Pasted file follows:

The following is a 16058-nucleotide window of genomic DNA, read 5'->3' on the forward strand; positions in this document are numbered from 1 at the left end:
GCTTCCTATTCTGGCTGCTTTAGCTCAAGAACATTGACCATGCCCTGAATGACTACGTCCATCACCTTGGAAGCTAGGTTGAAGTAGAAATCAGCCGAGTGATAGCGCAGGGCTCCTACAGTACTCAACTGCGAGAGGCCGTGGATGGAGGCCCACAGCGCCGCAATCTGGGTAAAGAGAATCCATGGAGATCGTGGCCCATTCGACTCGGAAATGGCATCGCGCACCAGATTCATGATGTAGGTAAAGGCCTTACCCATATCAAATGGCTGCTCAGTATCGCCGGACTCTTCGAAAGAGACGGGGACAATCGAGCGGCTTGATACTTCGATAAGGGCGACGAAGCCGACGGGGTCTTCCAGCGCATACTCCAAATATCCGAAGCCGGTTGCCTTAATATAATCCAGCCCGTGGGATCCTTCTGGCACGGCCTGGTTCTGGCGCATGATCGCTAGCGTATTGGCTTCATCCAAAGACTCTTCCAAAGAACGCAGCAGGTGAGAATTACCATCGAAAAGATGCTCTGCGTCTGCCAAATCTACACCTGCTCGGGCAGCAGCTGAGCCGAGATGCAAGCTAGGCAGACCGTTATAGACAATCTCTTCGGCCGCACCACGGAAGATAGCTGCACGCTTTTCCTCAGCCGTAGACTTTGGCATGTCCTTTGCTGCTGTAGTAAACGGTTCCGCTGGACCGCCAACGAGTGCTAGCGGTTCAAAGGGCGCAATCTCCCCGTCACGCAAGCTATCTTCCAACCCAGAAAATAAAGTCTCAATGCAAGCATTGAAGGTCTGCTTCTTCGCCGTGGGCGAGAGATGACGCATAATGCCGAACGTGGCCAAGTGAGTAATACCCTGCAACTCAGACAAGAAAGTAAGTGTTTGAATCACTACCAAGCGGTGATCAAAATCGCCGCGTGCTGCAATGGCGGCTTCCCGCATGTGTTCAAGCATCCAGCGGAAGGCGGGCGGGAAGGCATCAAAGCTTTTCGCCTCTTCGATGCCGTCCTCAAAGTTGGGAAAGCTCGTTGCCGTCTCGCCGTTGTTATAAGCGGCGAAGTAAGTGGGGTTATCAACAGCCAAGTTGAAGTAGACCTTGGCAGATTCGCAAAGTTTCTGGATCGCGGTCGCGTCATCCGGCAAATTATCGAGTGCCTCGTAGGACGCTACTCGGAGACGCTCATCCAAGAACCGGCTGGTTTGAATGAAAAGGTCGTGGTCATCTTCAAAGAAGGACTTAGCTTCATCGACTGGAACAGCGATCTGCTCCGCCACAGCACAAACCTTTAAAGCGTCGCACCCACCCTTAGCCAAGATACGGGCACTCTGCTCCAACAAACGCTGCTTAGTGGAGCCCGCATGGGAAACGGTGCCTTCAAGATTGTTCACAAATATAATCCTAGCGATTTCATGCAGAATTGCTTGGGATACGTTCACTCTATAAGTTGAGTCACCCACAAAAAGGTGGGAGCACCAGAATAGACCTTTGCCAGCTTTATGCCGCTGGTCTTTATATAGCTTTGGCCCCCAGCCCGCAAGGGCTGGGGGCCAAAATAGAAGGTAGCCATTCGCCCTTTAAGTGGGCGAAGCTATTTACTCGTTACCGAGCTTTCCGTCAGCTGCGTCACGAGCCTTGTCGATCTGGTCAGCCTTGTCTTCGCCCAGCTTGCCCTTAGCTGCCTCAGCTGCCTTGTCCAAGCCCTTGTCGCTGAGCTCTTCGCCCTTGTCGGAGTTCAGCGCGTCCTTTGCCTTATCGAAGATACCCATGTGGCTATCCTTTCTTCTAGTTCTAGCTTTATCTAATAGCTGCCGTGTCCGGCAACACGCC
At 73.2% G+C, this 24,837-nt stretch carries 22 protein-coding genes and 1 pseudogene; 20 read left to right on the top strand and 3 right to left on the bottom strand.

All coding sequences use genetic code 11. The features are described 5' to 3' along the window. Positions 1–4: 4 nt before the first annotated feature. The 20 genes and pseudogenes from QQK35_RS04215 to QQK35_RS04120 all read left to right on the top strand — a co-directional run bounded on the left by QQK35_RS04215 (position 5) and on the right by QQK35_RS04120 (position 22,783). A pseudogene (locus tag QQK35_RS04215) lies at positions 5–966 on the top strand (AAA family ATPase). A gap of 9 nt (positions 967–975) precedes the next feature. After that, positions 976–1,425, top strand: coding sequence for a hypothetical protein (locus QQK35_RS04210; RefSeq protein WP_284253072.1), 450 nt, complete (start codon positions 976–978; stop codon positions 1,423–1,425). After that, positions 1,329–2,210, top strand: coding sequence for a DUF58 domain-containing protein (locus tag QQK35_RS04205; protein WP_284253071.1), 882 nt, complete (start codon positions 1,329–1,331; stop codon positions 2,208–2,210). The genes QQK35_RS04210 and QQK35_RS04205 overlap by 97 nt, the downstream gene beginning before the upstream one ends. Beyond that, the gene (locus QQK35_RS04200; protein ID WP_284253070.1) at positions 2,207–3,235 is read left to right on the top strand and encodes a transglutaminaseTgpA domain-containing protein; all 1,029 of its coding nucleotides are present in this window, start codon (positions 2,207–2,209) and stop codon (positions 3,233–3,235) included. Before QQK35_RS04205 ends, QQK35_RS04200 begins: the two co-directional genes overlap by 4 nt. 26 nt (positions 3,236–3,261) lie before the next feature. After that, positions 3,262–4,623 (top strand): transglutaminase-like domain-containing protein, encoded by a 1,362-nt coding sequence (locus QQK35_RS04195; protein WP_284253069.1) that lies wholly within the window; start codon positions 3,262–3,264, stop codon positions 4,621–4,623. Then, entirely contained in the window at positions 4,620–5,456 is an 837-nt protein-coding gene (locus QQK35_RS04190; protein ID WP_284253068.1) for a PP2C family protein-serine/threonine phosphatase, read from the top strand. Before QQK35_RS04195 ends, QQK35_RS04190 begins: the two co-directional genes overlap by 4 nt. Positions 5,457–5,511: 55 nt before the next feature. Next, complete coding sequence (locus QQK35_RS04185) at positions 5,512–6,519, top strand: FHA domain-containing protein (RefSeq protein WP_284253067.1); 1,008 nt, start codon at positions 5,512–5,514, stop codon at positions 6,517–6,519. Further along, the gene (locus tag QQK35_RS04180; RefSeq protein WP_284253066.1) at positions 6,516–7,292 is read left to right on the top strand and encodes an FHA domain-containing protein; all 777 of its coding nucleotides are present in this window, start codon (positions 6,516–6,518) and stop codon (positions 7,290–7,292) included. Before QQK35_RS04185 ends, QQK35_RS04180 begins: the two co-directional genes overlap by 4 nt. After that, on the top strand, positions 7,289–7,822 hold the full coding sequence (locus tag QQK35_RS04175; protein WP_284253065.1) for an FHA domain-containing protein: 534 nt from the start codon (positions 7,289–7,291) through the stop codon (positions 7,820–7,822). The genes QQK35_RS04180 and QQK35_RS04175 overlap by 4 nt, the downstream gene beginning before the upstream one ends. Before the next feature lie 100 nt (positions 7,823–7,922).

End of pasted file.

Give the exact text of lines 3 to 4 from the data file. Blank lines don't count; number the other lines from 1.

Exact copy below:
At 73.2% G+C, this 24,837-nt stretch carries 22 protein-coding genes and 1 pseudogene; 20 read left to right on the top strand and 3 right to left on the bottom strand.

All coding sequences use genetic code 11. The features are described 5' to 3' along the window. Positions 1–4: 4 nt before the first annotated feature. The 20 genes and pseudogenes from QQK35_RS04215 to QQK35_RS04120 all read left to right on the top strand — a co-directional run bounded on the left by QQK35_RS04215 (position 5) and on the right by QQK35_RS04120 (position 22,783). A pseudogene (locus tag QQK35_RS04215) lies at positions 5–966 on the top strand (AAA family ATPase). A gap of 9 nt (positions 967–975) precedes the next feature. After that, positions 976–1,425, top strand: coding sequence for a hypothetical protein (locus QQK35_RS04210; RefSeq protein WP_284253072.1), 450 nt, complete (start codon positions 976–978; stop codon positions 1,423–1,425). After that, positions 1,329–2,210, top strand: coding sequence for a DUF58 domain-containing protein (locus tag QQK35_RS04205; protein WP_284253071.1), 882 nt, complete (start codon positions 1,329–1,331; stop codon positions 2,208–2,210). The genes QQK35_RS04210 and QQK35_RS04205 overlap by 97 nt, the downstream gene beginning before the upstream one ends. Beyond that, the gene (locus QQK35_RS04200; protein ID WP_284253070.1) at positions 2,207–3,235 is read left to right on the top strand and encodes a transglutaminaseTgpA domain-containing protein; all 1,029 of its coding nucleotides are present in this window, start codon (positions 2,207–2,209) and stop codon (positions 3,233–3,235) included. Before QQK35_RS04205 ends, QQK35_RS04200 begins: the two co-directional genes overlap by 4 nt. 26 nt (positions 3,236–3,261) lie before the next feature. After that, positions 3,262–4,623 (top strand): transglutaminase-like domain-containing protein, encoded by a 1,362-nt coding sequence (locus QQK35_RS04195; protein WP_284253069.1) that lies wholly within the window; start codon positions 3,262–3,264, stop codon positions 4,621–4,623. Then, entirely contained in the window at positions 4,620–5,456 is an 837-nt protein-coding gene (locus QQK35_RS04190; protein ID WP_284253068.1) for a PP2C family protein-serine/threonine phosphatase, read from the top strand. Before QQK35_RS04195 ends, QQK35_RS04190 begins: the two co-directional genes overlap by 4 nt. Positions 5,457–5,511: 55 nt before the next feature. Next, complete coding sequence (locus QQK35_RS04185) at positions 5,512–6,519, top strand: FHA domain-containing protein (RefSeq protein WP_284253067.1); 1,008 nt, start codon at positions 5,512–5,514, stop codon at positions 6,517–6,519. Further along, the gene (locus tag QQK35_RS04180; RefSeq protein WP_284253066.1) at positions 6,516–7,292 is read left to right on the top strand and encodes an FHA domain-containing protein; all 777 of its coding nucleotides are present in this window, start codon (positions 6,516–6,518) and stop codon (positions 7,290–7,292) included. Before QQK35_RS04185 ends, QQK35_RS04180 begins: the two co-directional genes overlap by 4 nt. After that, on the top strand, positions 7,289–7,822 hold the full coding sequence (locus tag QQK35_RS04175; protein WP_284253065.1) for an FHA domain-containing protein: 534 nt from the start codon (positions 7,289–7,291) through the stop codon (positions 7,820–7,822). The genes QQK35_RS04180 and QQK35_RS04175 overlap by 4 nt, the downstream gene beginning before the upstream one ends. Before the next feature lie 100 nt (positions 7,823–7,922).